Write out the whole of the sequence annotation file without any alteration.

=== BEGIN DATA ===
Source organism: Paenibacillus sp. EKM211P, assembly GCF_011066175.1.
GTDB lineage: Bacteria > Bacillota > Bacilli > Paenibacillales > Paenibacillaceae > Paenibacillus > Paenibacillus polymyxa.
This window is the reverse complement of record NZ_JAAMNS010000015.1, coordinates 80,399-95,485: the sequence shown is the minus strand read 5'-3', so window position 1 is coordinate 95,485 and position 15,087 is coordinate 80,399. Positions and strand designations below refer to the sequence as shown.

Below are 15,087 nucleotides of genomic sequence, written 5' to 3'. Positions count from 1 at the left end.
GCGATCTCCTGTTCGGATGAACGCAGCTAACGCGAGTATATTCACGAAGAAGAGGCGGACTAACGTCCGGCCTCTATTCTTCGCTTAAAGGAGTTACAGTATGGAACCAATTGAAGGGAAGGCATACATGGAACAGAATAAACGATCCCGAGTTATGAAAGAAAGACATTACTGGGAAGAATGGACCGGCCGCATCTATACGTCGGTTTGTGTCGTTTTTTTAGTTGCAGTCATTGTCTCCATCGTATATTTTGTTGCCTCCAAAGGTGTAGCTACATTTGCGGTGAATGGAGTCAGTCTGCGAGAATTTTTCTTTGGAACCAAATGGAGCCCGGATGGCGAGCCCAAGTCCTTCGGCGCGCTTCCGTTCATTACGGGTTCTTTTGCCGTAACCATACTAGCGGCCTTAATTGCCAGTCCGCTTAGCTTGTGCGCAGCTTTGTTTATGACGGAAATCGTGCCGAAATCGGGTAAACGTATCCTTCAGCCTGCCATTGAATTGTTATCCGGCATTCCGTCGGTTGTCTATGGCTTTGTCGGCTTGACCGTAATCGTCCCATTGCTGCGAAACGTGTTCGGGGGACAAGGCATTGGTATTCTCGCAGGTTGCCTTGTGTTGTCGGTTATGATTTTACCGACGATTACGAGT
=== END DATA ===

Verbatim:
Source organism: Paenibacillus sp. EKM211P, assembly GCF_011066175.1.
GTDB lineage: Bacteria > Bacillota > Bacilli > Paenibacillales > Paenibacillaceae > Paenibacillus > Paenibacillus polymyxa.
This window is the reverse complement of record NZ_JAAMNS010000015.1, coordinates 80,399-95,485: the sequence shown is the minus strand read 5'-3', so window position 1 is coordinate 95,485 and position 15,087 is coordinate 80,399. Positions and strand designations below refer to the sequence as shown.

Below are 15,087 nucleotides of genomic sequence, written 5' to 3'. Positions count from 1 at the left end.
GCGATCTCCTGTTCGGATGAACGCAGCTAACGCGAGTATATTCACGAAGAAGAGGCGGACTAACGTCCGGCCTCTATTCTTCGCTTAAAGGAGTTACAGTATGGAACCAATTGAAGGGAAGGCATACATGGAACAGAATAAACGATCCCGAGTTATGAAAGAAAGACATTACTGGGAAGAATGGACCGGCCGCATCTATACGTCGGTTTGTGTCGTTTTTTTAGTTGCAGTCATTGTCTCCATCGTATATTTTGTTGCCTCCAAAGGTGTAGCTACATTTGCGGTGAATGGAGTCAGTCTGCGAGAATTTTTCTTTGGAACCAAATGGAGCCCGGATGGCGAGCCCAAGTCCTTCGGCGCGCTTCCGTTCATTACGGGTTCTTTTGCCGTAACCATACTAGCGGCCTTAATTGCCAGTCCGCTTAGCTTGTGCGCAGCTTTGTTTATGACGGAAATCGTGCCGAAATCGGGTAAACGTATCCTTCAGCCTGCCATTGAATTGTTATCCGGCATTCCGTCGGTTGTCTATGGCTTTGTCGGCTTGACCGTAATCGTCCCATTGCTGCGAAACGTGTTCGGGGGACAAGGCATTGGTATTCTCGCAGGTTGCCTTGTGTTGTCGGTTATGATTTTACCGACGATTACGAGT